Sample Backup Shell Script

The term UNIX is a registered trademark by The Open Group, and is used within this document
for the purpose of generically describing all BSD and System V derived operating systems.

One very important thing you must always do is BACK UP YOUR SYSTEM! Computers crash, even those running a *nix operating system, and Murphy was an optimist when it comes to computers. Therefore, you MUST perform backups, preferably to a different machine or to removable media.

As an example to the UNIX® / Linux community, I have provided a sample script, written for a FreeBSD system with Samba (as a domain controller) and an FTP server and web server installed, to back up all of the most important files on the system. These happen to be the Samba configuration database files (for Samba 3 when using 'TDB' files), the files in '/etc', the files in '/usr/local/etc', and the web server files. It's a foregone conclusion that the other files can be more or less easily restored by 'make world' or its equivalent, or by re-installing a port or package. In some cases an application may have additional important configuration or data files. One example, PostgreSQL, stores its configuration and data files in '/usr/local/pgsql' on a FreeBSD system. Your backup should include these files as well.

This script contains a section that prompts you for 'Y' or 'N', then defaults to 'Y' if you don't press a key within 30 seconds, or if you simply press ENTER. An invalid response re-cycles by calling the script again. And if you don't run it as root, don't worry, the script will detect this and attempt an 'su' to root for you. The basic process is as follows:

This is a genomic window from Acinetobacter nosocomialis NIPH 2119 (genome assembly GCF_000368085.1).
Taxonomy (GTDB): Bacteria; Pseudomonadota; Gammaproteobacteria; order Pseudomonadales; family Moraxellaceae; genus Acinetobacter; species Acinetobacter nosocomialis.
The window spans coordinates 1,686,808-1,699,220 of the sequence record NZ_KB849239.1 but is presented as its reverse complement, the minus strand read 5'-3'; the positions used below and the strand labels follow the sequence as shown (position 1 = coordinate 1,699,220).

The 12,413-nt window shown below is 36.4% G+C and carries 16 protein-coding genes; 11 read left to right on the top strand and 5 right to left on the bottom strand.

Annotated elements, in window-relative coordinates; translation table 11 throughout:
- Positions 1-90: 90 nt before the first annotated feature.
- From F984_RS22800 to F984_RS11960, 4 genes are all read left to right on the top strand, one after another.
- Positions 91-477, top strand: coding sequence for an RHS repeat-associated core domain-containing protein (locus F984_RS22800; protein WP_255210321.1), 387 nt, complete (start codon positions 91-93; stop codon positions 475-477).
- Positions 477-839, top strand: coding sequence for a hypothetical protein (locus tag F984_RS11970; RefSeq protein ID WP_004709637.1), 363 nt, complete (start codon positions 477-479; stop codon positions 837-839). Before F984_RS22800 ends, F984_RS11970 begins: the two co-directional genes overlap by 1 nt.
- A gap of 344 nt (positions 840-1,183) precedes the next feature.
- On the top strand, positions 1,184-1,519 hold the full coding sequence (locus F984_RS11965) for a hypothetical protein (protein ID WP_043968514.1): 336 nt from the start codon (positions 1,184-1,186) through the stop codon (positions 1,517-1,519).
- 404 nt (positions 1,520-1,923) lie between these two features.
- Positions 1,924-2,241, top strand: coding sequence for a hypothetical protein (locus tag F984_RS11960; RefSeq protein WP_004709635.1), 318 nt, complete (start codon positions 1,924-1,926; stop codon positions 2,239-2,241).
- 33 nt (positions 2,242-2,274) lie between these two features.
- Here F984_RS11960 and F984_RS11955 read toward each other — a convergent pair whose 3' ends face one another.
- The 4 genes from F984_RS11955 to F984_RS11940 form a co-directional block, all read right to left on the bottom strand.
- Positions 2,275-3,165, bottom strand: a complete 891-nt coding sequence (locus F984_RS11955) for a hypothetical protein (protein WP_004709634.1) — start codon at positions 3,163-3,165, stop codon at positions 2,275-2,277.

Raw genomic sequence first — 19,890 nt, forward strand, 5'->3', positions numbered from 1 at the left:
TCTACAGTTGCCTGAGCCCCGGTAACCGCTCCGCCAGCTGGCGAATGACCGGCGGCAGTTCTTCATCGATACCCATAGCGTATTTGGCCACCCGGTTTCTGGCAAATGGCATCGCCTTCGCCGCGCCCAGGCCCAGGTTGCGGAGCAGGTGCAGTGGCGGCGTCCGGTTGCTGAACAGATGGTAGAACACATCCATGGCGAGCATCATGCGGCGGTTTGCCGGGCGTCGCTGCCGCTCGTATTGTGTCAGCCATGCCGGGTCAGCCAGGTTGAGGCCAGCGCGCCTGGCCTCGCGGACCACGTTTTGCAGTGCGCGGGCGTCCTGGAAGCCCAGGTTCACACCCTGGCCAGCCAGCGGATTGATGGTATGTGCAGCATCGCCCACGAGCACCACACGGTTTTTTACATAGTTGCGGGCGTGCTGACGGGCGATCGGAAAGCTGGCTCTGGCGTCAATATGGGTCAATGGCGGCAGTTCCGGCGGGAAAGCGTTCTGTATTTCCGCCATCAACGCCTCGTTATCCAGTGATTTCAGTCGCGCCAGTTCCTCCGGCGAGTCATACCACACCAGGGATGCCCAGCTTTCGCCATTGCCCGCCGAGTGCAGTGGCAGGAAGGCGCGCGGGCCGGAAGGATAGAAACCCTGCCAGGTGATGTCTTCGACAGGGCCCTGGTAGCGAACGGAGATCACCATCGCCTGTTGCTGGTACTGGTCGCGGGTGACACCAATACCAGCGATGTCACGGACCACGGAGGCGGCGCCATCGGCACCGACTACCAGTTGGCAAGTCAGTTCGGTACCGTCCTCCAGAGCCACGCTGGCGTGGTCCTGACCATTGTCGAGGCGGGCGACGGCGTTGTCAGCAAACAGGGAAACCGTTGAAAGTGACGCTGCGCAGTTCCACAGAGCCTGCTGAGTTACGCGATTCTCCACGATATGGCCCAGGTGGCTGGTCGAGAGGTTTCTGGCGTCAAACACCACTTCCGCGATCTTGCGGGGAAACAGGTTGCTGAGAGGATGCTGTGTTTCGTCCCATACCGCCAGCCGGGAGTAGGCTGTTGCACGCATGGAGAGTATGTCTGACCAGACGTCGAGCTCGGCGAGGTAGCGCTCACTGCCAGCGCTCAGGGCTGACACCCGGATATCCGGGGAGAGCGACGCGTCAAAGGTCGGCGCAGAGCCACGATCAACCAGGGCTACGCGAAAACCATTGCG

1. prompt for input, delay 30 seconds, proceed if no input so you can 'cron' it
  2. mount the '/backups' device (assumes you have an entry for it in '/etc/fstab')
    This could be an NFS share on another *nix system. If it is simply a directory, you can remove the 'mount' command.
  3. Create directories (if they don't already exists) to form a backup tree that consists of the latest version of the most important files. This is intentionally smaller than the final backup set. If you back up a database server, it would have the database configuration files but NOT the 'live' data files.
  4. Shut down Samba, and run 'tdbbackup' from the appropriate locations, to create a backup of the TDB files. This is probably implementation-dependent enough that you should look carefully at how samba is being stopped and re-started, and to check for the correct directories where the TDB files are located, then make changes as needed for your operating system.
  5. Re-start Samba (verify that '/usr/local/etc/rc.d/' is the correct script for your system, and modify as needed).
  6. Copy all of the configuration files, and all of the 'backup TDB files', to approrpiate directories on the backup device.